Hudson Yards has created a whole new skyline, and includes one building reminiscent of the cartoon character Duckman, with a huge bill-like protrusion from the top set to open soon as NYC’s highest viewing platform at some 386m. This particularly ugly building, 30 Hudson Yards, is now the third tallest in New York and pretty hard to miss even from the Staten Island Ferry. Designed by Bill Pedersen and KPF, he reportedly imagined it as a ‘dance partner’ to 10 Hudson Yards, which is another KPF building.
Attached to the base of these two is a seven-storey shopping mall designed by KPF and Elkus Manfredi Architects. This generic shiny space that could be anywhere in the world is home to 100 shops, 20 restaurants and perhaps most interestingly Snark Park, a new art-meetsamusement- park attraction created by provocative artistcum- architect Snarkitecture.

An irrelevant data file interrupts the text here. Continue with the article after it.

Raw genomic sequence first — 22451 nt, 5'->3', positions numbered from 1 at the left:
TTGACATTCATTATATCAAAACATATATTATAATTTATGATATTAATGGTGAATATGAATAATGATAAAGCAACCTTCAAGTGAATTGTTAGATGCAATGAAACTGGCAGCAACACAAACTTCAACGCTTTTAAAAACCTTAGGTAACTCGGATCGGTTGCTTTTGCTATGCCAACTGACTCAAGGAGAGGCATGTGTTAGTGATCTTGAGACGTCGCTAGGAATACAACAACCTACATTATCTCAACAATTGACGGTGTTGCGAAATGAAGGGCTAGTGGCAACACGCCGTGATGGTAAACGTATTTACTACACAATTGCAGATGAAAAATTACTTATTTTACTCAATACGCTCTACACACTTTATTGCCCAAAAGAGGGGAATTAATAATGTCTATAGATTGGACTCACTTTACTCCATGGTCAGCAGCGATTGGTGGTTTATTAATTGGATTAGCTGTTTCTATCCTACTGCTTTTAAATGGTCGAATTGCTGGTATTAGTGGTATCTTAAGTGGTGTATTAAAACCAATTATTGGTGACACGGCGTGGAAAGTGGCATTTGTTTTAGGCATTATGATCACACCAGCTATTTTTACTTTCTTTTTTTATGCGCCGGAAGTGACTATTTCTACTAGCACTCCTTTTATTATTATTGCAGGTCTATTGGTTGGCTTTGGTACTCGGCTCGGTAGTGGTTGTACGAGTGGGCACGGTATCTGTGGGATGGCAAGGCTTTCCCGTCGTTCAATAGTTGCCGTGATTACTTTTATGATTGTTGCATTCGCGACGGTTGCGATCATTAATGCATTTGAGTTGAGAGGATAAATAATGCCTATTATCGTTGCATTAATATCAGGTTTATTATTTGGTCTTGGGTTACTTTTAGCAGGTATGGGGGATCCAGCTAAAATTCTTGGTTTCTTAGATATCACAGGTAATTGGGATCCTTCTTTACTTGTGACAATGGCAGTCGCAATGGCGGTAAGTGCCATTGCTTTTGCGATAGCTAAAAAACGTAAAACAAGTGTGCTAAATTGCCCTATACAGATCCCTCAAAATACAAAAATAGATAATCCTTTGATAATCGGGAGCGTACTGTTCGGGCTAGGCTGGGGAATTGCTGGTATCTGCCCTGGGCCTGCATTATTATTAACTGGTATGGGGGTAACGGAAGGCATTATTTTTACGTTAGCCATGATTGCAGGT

Other big buildings to be found in the development include 55 Hudson Yards, by KPF and Kevin Roche John Dinkeloo and Associates, 35 Hudson Yards (also known as Equinox Tower) by David Childs of Skidmore Owings & Merrill, and Foster + Partners’ 50 Hudson Yards. That’s the litany over with.
Owned at yard level by the Metropolitan Transport Authority, the Hudson Yards area has long been a site for speculation. In the 1980s, entertainment venue Madison Square Garden considered moving there, while in the following decade the New York Yankees baseball team thought it could be ideal for its new stadium. Both came to nought. In the Noughties it was earmarked as the site for a stadium for the city’s unsuccessful bid for the 2012 Olympics and would have subsequently become home to the NFL’s New York Jets.
As much as $4.6bn of public money has gone into areas such as the new Subway station in the foreground. Credit: Wade Zimmerman
Back in 1987, when the MTA created the yards for Penn Station, it was cannily very aware of the air rights — the ability to build above the yards — and deliberately left space for columns and supports to be built that could hold up a platform above. That is what the new Hudson Yards development now sits on.